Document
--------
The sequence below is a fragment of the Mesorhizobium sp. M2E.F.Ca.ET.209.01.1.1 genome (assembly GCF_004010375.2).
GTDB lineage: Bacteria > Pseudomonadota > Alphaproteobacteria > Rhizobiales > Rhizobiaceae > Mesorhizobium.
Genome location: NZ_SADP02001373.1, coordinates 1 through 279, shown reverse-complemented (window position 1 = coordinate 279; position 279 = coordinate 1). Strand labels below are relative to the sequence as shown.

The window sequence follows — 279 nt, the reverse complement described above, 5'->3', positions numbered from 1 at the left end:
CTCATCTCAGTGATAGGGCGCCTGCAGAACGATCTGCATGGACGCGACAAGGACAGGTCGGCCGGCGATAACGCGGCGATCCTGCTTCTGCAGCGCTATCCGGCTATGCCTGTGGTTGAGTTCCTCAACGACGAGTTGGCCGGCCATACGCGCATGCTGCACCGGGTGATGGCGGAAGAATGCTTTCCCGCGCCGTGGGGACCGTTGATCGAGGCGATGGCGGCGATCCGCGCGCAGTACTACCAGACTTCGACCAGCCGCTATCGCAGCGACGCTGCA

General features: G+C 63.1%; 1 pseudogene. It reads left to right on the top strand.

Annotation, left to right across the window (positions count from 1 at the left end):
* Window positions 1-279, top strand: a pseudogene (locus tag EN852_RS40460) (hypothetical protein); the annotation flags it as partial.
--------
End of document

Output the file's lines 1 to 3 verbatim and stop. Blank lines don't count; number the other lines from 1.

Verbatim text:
The sequence below is a fragment of the Mesorhizobium sp. M2E.F.Ca.ET.209.01.1.1 genome (assembly GCF_004010375.2).
GTDB lineage: Bacteria > Pseudomonadota > Alphaproteobacteria > Rhizobiales > Rhizobiaceae > Mesorhizobium.
Genome location: NZ_SADP02001373.1, coordinates 1 through 279, shown reverse-complemented (window position 1 = coordinate 279; position 279 = coordinate 1). Strand labels below are relative to the sequence as shown.